The Roth IRA is an amazing investment vehicle. The SECURE Act of 2019, lower marginal tax rates, and the pending increase in tax rates in 2026 have created both an opportunity and urgency for some investors to convert pre-tax accounts into Roth accounts. With more assets flowing into Roth IRAs the question of, “Can I use these accounts for college expenses?” has similarly grown.
Should You Use A Roth IRA For College?
Ideally you want to save for retirement and college, but if you can only afford to save for one, retirement is generally preferred. The rule of thumb in financial services is, “You can borrow for college, but not retirement.” But it’s not always a bad idea to use retirement assets for college depending on your tax bracket, income, assets, state of residence, liquidity, and other factors.
In some cases you may want to make college savings a priority. If you live in Indiana, for example, residents have access to a state tax credit of 20% on contributions up to $5,000 into one of the state’s 529 plans, resulting in up to a $1,000 tax credit. This is a straight $1,000 reduction on the actual amount of tax owed. Therefore, Indiana residents have a greater incentive to save for college.
Generally, if you can, save for both. If not, carefully consider your unique financial situation before deciding which combination of vehicles to use. And if this is all just too overwhelming, seek the help of a financial professional.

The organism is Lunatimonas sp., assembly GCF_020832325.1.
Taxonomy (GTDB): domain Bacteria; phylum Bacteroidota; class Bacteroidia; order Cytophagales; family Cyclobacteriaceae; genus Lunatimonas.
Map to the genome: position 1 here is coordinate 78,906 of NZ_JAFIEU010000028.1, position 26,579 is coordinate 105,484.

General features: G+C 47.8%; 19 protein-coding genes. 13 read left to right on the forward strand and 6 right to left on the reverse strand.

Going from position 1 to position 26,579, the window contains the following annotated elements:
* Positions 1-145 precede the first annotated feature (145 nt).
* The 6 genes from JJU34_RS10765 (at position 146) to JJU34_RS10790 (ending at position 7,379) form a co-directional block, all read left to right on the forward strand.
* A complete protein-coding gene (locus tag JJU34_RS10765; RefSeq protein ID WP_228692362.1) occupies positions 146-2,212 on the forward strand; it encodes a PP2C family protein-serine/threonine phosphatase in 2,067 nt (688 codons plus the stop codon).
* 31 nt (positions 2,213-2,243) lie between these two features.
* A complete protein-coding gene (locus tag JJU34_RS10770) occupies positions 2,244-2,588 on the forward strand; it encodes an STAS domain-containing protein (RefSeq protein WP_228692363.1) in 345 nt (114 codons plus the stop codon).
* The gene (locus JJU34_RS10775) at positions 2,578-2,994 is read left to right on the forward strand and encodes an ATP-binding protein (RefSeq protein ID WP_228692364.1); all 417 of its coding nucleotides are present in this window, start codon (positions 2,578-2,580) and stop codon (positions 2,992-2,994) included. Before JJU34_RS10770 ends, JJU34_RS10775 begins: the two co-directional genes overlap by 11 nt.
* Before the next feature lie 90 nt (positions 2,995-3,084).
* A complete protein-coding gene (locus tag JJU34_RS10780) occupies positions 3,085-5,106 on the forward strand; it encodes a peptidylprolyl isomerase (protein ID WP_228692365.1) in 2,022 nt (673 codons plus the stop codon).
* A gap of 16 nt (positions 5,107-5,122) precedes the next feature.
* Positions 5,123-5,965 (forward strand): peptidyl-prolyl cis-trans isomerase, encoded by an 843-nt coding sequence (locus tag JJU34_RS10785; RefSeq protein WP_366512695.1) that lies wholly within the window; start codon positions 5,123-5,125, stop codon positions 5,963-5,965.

How A Roth IRA Works: The 10,000 Foot View
The Roth IRA allows you to contribute after-tax earned income, select an investment option from the provider, and for those assets to grow tax-free until distribution. So long as you’ve held the assets for five years you can withdraw tax-free if you are over 59 ½ years old, disabled, or making a first-time home purchase. You can also withdraw up to the basis – the amount you put into the plan – at any time, tax-free. And, thanks to the SECURE Act, you can continue to contribute to a Roth IRA indefinitely, meaning there is no age limit, so long as you meet the qualifications.
For 2020, you can only contribute to a Roth IRA if you have income below $139,000 for single filers or $206,000 for married couples filing jointly. The maximum you can contribute is $6,000 annually unless you are over 50, after which you can contribute $7,000 annually. Unearned income, such as from securities or rental properties, among others, cannot be contributed to a Roth IRA.
There are a lot of rules and nuances associated with the Roth IRA, but this covers the bullet points for how the accounts work at a high level.
Using A Roth IRA To Pay For College
Non-qualified distributions from a Roth IRA are typically subject to ordinary income taxes plus a 10% penalty tax. However, that 10% penalty is waived if the withdrawal is used for qualified higher education expenses as defined by Chapter 9 of IRS Publication 970. This definition includes tuition, fees, books, supplies, and equipment, but is more limited than the definitions that apply to 529 plans and Coverdell ESAs.